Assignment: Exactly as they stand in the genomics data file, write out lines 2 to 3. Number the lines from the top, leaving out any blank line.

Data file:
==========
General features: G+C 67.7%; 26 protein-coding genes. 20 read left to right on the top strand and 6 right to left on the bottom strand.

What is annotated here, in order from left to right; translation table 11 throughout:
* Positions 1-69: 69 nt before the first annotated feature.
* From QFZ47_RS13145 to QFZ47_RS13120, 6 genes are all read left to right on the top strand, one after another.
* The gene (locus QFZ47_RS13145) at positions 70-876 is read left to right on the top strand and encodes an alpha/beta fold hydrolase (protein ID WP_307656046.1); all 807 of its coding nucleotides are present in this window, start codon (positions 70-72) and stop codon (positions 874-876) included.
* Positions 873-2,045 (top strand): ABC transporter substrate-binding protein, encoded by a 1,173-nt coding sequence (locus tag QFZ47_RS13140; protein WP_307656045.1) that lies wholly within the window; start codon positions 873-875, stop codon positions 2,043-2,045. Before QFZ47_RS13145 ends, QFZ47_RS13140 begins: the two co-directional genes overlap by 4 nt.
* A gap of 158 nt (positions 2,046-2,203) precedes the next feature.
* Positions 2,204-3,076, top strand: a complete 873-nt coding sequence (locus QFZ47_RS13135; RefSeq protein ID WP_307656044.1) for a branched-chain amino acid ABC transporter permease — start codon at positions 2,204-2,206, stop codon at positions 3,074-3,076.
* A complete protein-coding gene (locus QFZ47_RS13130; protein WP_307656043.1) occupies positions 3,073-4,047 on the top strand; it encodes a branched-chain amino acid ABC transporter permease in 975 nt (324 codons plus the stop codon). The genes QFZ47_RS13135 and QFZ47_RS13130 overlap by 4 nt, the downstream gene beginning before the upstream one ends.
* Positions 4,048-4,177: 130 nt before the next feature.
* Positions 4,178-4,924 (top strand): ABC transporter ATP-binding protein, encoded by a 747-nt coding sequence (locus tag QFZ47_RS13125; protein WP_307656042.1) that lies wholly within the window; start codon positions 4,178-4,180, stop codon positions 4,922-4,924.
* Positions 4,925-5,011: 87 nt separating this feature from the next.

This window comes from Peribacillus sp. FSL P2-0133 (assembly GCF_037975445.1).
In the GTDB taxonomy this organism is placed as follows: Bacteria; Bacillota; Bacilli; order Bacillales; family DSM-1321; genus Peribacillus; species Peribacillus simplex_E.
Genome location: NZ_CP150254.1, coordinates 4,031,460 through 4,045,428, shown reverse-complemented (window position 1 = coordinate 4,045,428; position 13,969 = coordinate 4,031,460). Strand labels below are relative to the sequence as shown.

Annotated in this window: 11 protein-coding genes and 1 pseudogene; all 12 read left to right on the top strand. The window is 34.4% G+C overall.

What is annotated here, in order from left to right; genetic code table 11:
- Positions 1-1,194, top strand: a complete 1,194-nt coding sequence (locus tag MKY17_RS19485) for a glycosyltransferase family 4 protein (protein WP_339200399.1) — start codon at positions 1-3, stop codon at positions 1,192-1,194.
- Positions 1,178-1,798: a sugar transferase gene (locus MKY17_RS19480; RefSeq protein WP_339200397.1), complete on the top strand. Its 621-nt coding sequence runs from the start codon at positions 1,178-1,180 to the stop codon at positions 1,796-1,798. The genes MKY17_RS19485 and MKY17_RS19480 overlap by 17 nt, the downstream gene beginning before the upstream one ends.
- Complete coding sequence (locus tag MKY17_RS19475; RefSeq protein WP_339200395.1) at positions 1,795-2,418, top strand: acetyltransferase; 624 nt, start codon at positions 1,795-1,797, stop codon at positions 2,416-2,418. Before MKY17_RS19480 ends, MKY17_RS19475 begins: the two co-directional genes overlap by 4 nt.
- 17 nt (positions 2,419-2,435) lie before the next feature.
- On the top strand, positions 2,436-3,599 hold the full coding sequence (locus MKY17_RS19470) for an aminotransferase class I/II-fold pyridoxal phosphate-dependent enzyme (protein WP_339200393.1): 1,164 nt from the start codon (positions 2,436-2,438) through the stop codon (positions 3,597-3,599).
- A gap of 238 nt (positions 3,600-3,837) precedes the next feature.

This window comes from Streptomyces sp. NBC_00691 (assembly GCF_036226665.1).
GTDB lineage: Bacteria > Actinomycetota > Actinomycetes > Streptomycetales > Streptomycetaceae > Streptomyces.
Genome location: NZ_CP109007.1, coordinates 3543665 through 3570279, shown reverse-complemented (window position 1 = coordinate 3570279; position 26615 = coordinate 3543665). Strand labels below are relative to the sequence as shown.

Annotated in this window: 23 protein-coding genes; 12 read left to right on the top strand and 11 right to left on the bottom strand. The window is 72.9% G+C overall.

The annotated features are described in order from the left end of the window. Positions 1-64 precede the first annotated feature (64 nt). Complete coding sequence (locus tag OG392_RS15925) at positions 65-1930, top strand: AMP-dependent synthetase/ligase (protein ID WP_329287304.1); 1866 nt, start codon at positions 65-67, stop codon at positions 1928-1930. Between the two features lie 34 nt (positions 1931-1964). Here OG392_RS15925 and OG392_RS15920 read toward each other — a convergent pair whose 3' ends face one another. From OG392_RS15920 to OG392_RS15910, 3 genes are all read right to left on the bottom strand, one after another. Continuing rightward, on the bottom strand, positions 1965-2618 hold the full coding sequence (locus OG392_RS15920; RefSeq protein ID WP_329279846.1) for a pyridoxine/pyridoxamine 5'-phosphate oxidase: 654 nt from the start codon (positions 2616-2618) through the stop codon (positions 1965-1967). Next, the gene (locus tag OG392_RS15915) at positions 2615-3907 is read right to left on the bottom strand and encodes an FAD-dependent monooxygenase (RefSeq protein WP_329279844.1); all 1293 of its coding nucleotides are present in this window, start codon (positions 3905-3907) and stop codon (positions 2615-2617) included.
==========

What is annotated here, in order from left to right; translation table 11 throughout:
* Positions 1-69: 69 nt before the first annotated feature.